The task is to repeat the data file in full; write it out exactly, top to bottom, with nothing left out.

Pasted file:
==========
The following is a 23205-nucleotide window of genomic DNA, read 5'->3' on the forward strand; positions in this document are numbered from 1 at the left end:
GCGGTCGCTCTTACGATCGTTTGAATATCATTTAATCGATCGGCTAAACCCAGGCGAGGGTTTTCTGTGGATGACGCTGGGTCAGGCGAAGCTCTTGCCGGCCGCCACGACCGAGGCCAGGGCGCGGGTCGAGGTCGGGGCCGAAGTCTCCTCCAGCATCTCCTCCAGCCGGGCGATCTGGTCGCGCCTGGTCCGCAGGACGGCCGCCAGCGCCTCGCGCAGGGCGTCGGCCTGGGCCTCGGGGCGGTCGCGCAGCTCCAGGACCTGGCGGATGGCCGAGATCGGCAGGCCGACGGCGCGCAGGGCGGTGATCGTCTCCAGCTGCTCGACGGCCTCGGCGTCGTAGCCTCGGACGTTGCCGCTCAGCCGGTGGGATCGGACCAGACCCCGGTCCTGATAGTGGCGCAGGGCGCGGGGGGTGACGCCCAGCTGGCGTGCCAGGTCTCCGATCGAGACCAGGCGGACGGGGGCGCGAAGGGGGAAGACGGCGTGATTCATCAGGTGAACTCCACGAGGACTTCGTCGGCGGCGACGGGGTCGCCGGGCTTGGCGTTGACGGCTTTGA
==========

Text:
The following is a 23205-nucleotide window of genomic DNA, read 5'->3' on the forward strand; positions in this document are numbered from 1 at the left end:
GCGGTCGCTCTTACGATCGTTTGAATATCATTTAATCGATCGGCTAAACCCAGGCGAGGGTTTTCTGTGGATGACGCTGGGTCAGGCGAAGCTCTTGCCGGCCGCCACGACCGAGGCCAGGGCGCGGGTCGAGGTCGGGGCCGAAGTCTCCTCCAGCATCTCCTCCAGCCGGGCGATCTGGTCGCGCCTGGTCCGCAGGACGGCCGCCAGCGCCTCGCGCAGGGCGTCGGCCTGGGCCTCGGGGCGGTCGCGCAGCTCCAGGACCTGGCGGATGGCCGAGATCGGCAGGCCGACGGCGCGCAGGGCGGTGATCGTCTCCAGCTGCTCGACGGCCTCGGCGTCGTAGCCTCGGACGTTGCCGCTCAGCCGGTGGGATCGGACCAGACCCCGGTCCTGATAGTGGCGCAGGGCGCGGGGGGTGACGCCCAGCTGGCGTGCCAGGTCTCCGATCGAGACCAGGCGGACGGGGGCGCGAAGGGGGAAGACGGCGTGATTCATCAGGTGAACTCCACGAGGACTTCGTCGGCGGCGACGGGGTCGCCGGGCTTGGCGTTGACGGCTTTGA